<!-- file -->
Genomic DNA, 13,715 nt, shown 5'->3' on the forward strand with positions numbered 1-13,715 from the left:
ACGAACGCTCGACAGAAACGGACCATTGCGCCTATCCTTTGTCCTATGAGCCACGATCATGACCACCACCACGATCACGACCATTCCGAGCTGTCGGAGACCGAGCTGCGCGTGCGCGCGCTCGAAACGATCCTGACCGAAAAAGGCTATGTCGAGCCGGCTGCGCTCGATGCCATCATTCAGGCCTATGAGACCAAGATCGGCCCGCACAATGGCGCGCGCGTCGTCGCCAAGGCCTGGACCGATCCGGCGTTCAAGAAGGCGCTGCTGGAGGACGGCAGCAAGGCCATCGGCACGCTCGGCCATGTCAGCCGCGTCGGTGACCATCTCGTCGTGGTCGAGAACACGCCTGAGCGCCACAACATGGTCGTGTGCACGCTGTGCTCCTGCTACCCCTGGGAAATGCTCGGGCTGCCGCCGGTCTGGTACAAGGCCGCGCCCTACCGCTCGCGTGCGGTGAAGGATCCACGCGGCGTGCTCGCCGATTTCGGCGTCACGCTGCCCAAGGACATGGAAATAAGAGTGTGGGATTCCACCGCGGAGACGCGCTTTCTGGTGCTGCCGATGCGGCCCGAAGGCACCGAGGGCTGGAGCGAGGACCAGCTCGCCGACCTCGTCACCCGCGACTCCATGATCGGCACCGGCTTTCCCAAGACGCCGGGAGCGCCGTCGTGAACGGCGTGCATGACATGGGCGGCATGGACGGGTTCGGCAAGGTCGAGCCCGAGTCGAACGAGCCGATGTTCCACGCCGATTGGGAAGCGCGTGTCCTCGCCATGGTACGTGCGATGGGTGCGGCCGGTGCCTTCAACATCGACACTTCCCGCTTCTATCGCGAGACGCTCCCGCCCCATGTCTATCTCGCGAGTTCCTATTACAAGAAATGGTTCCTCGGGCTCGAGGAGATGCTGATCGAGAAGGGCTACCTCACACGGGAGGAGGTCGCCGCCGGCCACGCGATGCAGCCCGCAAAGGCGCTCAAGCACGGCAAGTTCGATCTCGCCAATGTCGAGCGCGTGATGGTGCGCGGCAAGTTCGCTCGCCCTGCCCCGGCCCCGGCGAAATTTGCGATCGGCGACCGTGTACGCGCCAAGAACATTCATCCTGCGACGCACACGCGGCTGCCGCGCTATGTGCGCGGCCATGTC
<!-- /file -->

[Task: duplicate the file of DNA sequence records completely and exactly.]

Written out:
Genomic DNA, 13,715 nt, shown 5'->3' on the forward strand with positions numbered 1-13,715 from the left:
ACGAACGCTCGACAGAAACGGACCATTGCGCCTATCCTTTGTCCTATGAGCCACGATCATGACCACCACCACGATCACGACCATTCCGAGCTGTCGGAGACCGAGCTGCGCGTGCGCGCGCTCGAAACGATCCTGACCGAAAAAGGCTATGTCGAGCCGGCTGCGCTCGATGCCATCATTCAGGCCTATGAGACCAAGATCGGCCCGCACAATGGCGCGCGCGTCGTCGCCAAGGCCTGGACCGATCCGGCGTTCAAGAAGGCGCTGCTGGAGGACGGCAGCAAGGCCATCGGCACGCTCGGCCATGTCAGCCGCGTCGGTGACCATCTCGTCGTGGTCGAGAACACGCCTGAGCGCCACAACATGGTCGTGTGCACGCTGTGCTCCTGCTACCCCTGGGAAATGCTCGGGCTGCCGCCGGTCTGGTACAAGGCCGCGCCCTACCGCTCGCGTGCGGTGAAGGATCCACGCGGCGTGCTCGCCGATTTCGGCGTCACGCTGCCCAAGGACATGGAAATAAGAGTGTGGGATTCCACCGCGGAGACGCGCTTTCTGGTGCTGCCGATGCGGCCCGAAGGCACCGAGGGCTGGAGCGAGGACCAGCTCGCCGACCTCGTCACCCGCGACTCCATGATCGGCACCGGCTTTCCCAAGACGCCGGGAGCGCCGTCGTGAACGGCGTGCATGACATGGGCGGCATGGACGGGTTCGGCAAGGTCGAGCCCGAGTCGAACGAGCCGATGTTCCACGCCGATTGGGAAGCGCGTGTCCTCGCCATGGTACGTGCGATGGGTGCGGCCGGTGCCTTCAACATCGACACTTCCCGCTTCTATCGCGAGACGCTCCCGCCCCATGTCTATCTCGCGAGTTCCTATTACAAGAAATGGTTCCTCGGGCTCGAGGAGATGCTGATCGAGAAGGGCTACCTCACACGGGAGGAGGTCGCCGCCGGCCACGCGATGCAGCCCGCAAAGGCGCTCAAGCACGGCAAGTTCGATCTCGCCAATGTCGAGCGCGTGATGGTGCGCGGCAAGTTCGCTCGCCCTGCCCCGGCCCCGGCGAAATTTGCGATCGGCGACCGTGTACGCGCCAAGAACATTCATCCTGCGACGCACACGCGGCTGCCGCGCTATGTGCGCGGCCATGTC